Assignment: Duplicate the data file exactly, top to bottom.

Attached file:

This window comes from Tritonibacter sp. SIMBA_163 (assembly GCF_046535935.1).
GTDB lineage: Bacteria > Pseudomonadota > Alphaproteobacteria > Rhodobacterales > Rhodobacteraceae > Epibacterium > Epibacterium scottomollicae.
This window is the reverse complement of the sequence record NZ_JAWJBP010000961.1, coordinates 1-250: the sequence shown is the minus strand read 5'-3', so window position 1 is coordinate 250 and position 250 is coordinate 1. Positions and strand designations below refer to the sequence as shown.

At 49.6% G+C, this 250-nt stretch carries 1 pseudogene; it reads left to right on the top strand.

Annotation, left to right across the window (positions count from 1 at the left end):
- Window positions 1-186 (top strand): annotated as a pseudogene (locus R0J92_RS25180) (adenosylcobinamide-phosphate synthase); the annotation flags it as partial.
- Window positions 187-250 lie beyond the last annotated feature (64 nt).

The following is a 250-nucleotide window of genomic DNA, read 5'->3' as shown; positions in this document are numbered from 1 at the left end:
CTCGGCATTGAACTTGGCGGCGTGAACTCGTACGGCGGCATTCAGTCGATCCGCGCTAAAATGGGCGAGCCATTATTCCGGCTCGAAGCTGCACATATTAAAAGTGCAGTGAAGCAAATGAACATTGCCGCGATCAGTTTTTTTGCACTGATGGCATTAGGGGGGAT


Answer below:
This window comes from Tritonibacter sp. SIMBA_163 (assembly GCF_046535935.1).
GTDB lineage: Bacteria > Pseudomonadota > Alphaproteobacteria > Rhodobacterales > Rhodobacteraceae > Epibacterium > Epibacterium scottomollicae.
This window is the reverse complement of the sequence record NZ_JAWJBP010000961.1, coordinates 1-250: the sequence shown is the minus strand read 5'-3', so window position 1 is coordinate 250 and position 250 is coordinate 1. Positions and strand designations below refer to the sequence as shown.

At 49.6% G+C, this 250-nt stretch carries 1 pseudogene; it reads left to right on the top strand.

Annotation, left to right across the window (positions count from 1 at the left end):
- Window positions 1-186 (top strand): annotated as a pseudogene (locus R0J92_RS25180) (adenosylcobinamide-phosphate synthase); the annotation flags it as partial.
- Window positions 187-250 lie beyond the last annotated feature (64 nt).

The following is a 250-nucleotide window of genomic DNA, read 5'->3' as shown; positions in this document are numbered from 1 at the left end:
CTCGGCATTGAACTTGGCGGCGTGAACTCGTACGGCGGCATTCAGTCGATCCGCGCTAAAATGGGCGAGCCATTATTCCGGCTCGAAGCTGCACATATTAAAAGTGCAGTGAAGCAAATGAACATTGCCGCGATCAGTTTTTTTGCACTGATGGCATTAGGGGGGAT